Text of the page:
He added: “The roads on the common are part of the common. The animals don’t know the highway code – I hope motorists do.”

NRW described Cefn Bryn Common as an excellent example of a lowland heath, with a diversity of habitats and species such as the southern damselfly – now extremely rare in Wales.

Asked if NRW felt the fire load was reaching a dangerous level, a spokeswoman said: “We are aware that the vegetation/fire load on certain parts of Cefn Bryn is building up due to a reduction in grazing or other management.

“The situation is similar and sometimes more pronounced on other commons in Swansea, such as Fairwood.”

NRW said the commons on Gower provided many benefits: grazing and recreational areas, an important part of Wales’ protected landscape, and land which could sequester carbon.

It said it was concerned at their deterioration, and was determined to try to reverse the decline.

Burning needed to be managed carefully, it said, and actively grazed afterwards to avoid the accelerated return of scrub.

NRW said it has convened a group called the Gower Commons Initiative – comprising Mid and West Wales Fire Service , landowners, Swansea Council, commoners and conservation groups – and that an updated management plan was in the pipeline.

NRW team leader Hamish Osborn said: “Burns are part of the armoury. But some habitats, like marshy grassland, are not suitable.”

Burns that went too deep, he said, risked damaging peat and worsening the soil’s fertility.

“Some (commons) have suffered so badly because of burns that they’ve lost their conservation value,” said Mr Osborn.

“There is a happy medium to be struck.”

He added that cattle promoted biodiversity better than sheep because they didn’t graze too close to the soil and were more effective in trampling bracken and gorse.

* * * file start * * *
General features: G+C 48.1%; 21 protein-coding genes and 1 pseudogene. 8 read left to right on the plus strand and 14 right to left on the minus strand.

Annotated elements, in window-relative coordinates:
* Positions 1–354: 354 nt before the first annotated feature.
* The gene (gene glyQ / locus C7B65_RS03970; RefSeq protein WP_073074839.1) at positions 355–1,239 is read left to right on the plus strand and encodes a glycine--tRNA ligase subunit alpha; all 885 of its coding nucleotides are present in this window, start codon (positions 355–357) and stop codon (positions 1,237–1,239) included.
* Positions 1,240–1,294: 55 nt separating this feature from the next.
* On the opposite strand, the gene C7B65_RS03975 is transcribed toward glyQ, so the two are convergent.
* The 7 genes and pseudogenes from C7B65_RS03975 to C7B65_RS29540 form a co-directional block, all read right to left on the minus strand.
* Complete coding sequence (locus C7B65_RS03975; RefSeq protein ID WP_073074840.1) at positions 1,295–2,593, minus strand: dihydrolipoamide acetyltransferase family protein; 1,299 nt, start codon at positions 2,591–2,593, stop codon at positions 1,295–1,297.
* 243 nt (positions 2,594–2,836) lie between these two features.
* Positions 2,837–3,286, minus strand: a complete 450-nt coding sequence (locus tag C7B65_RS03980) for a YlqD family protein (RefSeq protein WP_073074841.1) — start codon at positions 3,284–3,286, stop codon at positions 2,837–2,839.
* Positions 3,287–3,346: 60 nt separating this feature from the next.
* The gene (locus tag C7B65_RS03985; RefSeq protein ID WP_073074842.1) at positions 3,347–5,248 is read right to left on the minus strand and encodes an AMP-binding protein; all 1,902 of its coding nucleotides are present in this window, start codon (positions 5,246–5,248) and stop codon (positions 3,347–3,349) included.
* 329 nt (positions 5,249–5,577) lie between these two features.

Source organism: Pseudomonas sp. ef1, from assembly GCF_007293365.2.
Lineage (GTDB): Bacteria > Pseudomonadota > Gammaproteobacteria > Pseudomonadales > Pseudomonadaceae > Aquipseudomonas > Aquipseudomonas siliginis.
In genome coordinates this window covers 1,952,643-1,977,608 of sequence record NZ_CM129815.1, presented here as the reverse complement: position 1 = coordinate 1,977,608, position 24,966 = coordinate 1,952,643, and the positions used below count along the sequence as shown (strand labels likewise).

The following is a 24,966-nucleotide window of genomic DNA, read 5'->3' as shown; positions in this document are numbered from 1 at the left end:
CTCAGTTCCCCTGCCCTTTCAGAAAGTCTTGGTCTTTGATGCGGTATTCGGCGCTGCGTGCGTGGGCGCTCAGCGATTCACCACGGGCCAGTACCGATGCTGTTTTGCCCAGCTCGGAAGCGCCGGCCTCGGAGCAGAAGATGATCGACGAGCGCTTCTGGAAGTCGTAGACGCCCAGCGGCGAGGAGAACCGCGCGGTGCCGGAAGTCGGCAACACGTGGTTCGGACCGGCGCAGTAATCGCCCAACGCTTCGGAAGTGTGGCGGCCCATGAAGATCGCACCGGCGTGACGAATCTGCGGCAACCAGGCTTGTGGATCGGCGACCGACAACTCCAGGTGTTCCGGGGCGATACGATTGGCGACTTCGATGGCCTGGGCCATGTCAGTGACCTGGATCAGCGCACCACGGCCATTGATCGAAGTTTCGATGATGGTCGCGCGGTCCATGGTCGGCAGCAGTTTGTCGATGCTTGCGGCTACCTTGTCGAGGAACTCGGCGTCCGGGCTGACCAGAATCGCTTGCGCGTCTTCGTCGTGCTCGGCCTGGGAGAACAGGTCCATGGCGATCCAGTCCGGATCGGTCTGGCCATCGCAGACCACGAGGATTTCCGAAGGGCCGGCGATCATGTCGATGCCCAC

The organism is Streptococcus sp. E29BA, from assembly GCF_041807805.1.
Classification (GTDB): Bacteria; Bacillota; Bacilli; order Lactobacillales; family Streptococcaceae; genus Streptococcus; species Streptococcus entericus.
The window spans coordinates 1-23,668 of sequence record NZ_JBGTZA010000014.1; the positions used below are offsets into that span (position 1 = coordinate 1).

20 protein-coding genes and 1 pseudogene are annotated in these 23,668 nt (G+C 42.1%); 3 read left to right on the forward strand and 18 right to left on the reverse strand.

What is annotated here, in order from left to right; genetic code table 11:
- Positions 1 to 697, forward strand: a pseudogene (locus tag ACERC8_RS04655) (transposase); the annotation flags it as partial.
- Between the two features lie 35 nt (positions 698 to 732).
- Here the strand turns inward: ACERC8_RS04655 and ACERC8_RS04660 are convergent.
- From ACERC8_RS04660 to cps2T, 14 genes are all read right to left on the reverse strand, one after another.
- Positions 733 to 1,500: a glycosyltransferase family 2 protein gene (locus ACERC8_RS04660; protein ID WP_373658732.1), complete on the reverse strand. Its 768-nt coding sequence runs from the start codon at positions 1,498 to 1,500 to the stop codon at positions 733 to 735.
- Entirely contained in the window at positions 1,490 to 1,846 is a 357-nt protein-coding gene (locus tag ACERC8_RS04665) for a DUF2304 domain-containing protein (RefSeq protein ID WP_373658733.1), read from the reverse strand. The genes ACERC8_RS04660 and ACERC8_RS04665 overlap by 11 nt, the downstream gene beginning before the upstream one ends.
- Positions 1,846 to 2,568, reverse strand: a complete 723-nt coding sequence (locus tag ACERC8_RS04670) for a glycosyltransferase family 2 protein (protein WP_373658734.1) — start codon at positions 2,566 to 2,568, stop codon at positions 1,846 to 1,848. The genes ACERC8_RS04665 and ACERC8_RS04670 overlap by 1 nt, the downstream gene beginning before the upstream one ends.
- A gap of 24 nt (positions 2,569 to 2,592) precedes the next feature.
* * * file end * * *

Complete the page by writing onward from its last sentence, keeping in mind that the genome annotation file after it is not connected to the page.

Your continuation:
Going back in time, he said the landscape was shaped by aurochs – the predecessors of cattle – rather than sheep, which arrived on our shores from the Middle East.

Mr Osborn said he would like to see more cattle munching away.

“The commons are very important to Gower,” he said. “Everyone wants to see them succeed.”

Emma Douglas is part of a small club which grazes three steers – castrated young male cattle – on land in Bishopston.

The land is leased by the Wildlife Trust of South and West Wales.

“It’s very exciting,” said Miss Douglas, of Penmaen. “It’s a solution for that land.”

She said cattle also helped tread seeds into the ground, and that their dung provided food for insects and, in turn, birds.

Miss Douglas said bovine TB, which cattle could have for years without showing symptoms, and the resulting movement restrictions were hugely problematic.

“It’s multi-faceted, and so difficult to manage,” she said. “Farmers are reluctant to send cattle out to graze.

“The loss of grazing on the commons is absolutely catastrophic. Once you’ve lost it (the habitat), it’s incredibly hard to get it back. It’s really important to find all the tools we can.”

Miss Douglas – a project officer for a not-for-profit grazing organisation called Pont – said a public cow-share scheme was now being considered for Fairwood Common, but she didn’t want to go into further details at this stage.

She said the commoners and the fire service wanted to get on top of the fire risk present.

“We’ve had a really bad experience this year at Fairwood,” she said.

The National Trust owns or part-owns nine of Gower’s commons.

Alan Kearsley-Evans, the trust’s countryside manager for Gower, said it was keen to continue working with the commoners and NRW.

His preference for managing commons was grazing cattle, but he echoed the challenges expressed by Miss Douglas and others.

“It’s not particularly straightfoward,” he said. “To make a difference you are talking about hundreds of cattle.

“On Rhossili Down, there are hardly any animals – Welshmoor is one of the last with a decent-sized herd.

“If you could get a way around bovine TB, the problem would be solved.”

Mr Kearsley-Evans also said cutting vegetation was time-consuming and expensive.

“You can’t expect commoners to cut commons,” he said. “I can see where they are coming from.”

He said said the commons’ heathland was rich in wildlife, and would be hard to recreate if lost.

“I think people assume they (commons) just look like that,” he said.

“But it’s a landscape managed by commoners and farmers. What we have, we’ve got got to hold onto.”